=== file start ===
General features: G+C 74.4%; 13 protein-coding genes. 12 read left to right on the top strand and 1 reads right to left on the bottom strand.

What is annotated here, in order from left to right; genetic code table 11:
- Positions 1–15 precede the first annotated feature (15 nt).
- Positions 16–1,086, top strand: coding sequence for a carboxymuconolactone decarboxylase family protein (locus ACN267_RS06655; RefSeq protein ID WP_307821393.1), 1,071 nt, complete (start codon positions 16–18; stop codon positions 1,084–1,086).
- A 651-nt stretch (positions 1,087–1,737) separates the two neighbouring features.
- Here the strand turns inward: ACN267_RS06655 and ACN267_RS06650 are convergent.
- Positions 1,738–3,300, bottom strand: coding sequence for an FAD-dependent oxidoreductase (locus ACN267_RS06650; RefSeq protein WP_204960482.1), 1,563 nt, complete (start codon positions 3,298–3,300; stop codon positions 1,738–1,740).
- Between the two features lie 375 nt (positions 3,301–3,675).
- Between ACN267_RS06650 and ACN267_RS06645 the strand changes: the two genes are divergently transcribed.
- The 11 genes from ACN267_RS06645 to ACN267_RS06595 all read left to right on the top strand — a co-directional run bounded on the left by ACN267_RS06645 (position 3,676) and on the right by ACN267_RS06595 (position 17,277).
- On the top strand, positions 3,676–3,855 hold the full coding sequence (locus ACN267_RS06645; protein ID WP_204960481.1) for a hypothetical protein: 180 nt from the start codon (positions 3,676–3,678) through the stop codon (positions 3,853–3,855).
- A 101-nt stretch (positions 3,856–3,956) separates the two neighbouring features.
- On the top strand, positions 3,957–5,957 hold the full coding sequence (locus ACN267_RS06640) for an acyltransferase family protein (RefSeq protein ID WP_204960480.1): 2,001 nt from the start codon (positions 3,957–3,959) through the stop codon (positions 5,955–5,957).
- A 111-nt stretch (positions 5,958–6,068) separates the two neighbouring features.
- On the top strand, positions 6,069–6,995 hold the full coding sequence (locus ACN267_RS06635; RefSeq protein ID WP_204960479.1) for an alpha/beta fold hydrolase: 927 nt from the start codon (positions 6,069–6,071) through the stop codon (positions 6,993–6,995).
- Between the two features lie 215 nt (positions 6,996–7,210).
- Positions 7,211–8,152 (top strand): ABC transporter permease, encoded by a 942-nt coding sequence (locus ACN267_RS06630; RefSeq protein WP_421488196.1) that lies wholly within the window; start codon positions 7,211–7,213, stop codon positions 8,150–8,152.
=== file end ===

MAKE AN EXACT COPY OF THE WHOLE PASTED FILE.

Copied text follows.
General features: G+C 74.4%; 13 protein-coding genes. 12 read left to right on the top strand and 1 reads right to left on the bottom strand.

What is annotated here, in order from left to right; genetic code table 11:
- Positions 1–15 precede the first annotated feature (15 nt).
- Positions 16–1,086, top strand: coding sequence for a carboxymuconolactone decarboxylase family protein (locus ACN267_RS06655; RefSeq protein ID WP_307821393.1), 1,071 nt, complete (start codon positions 16–18; stop codon positions 1,084–1,086).
- A 651-nt stretch (positions 1,087–1,737) separates the two neighbouring features.
- Here the strand turns inward: ACN267_RS06655 and ACN267_RS06650 are convergent.
- Positions 1,738–3,300, bottom strand: coding sequence for an FAD-dependent oxidoreductase (locus ACN267_RS06650; RefSeq protein WP_204960482.1), 1,563 nt, complete (start codon positions 3,298–3,300; stop codon positions 1,738–1,740).
- Between the two features lie 375 nt (positions 3,301–3,675).
- Between ACN267_RS06650 and ACN267_RS06645 the strand changes: the two genes are divergently transcribed.
- The 11 genes from ACN267_RS06645 to ACN267_RS06595 all read left to right on the top strand — a co-directional run bounded on the left by ACN267_RS06645 (position 3,676) and on the right by ACN267_RS06595 (position 17,277).
- On the top strand, positions 3,676–3,855 hold the full coding sequence (locus ACN267_RS06645; protein ID WP_204960481.1) for a hypothetical protein: 180 nt from the start codon (positions 3,676–3,678) through the stop codon (positions 3,853–3,855).
- A 101-nt stretch (positions 3,856–3,956) separates the two neighbouring features.
- On the top strand, positions 3,957–5,957 hold the full coding sequence (locus ACN267_RS06640) for an acyltransferase family protein (RefSeq protein ID WP_204960480.1): 2,001 nt from the start codon (positions 3,957–3,959) through the stop codon (positions 5,955–5,957).
- A 111-nt stretch (positions 5,958–6,068) separates the two neighbouring features.
- On the top strand, positions 6,069–6,995 hold the full coding sequence (locus ACN267_RS06635; RefSeq protein ID WP_204960479.1) for an alpha/beta fold hydrolase: 927 nt from the start codon (positions 6,069–6,071) through the stop codon (positions 6,993–6,995).
- Between the two features lie 215 nt (positions 6,996–7,210).
- Positions 7,211–8,152 (top strand): ABC transporter permease, encoded by a 942-nt coding sequence (locus ACN267_RS06630; RefSeq protein WP_421488196.1) that lies wholly within the window; start codon positions 7,211–7,213, stop codon positions 8,150–8,152.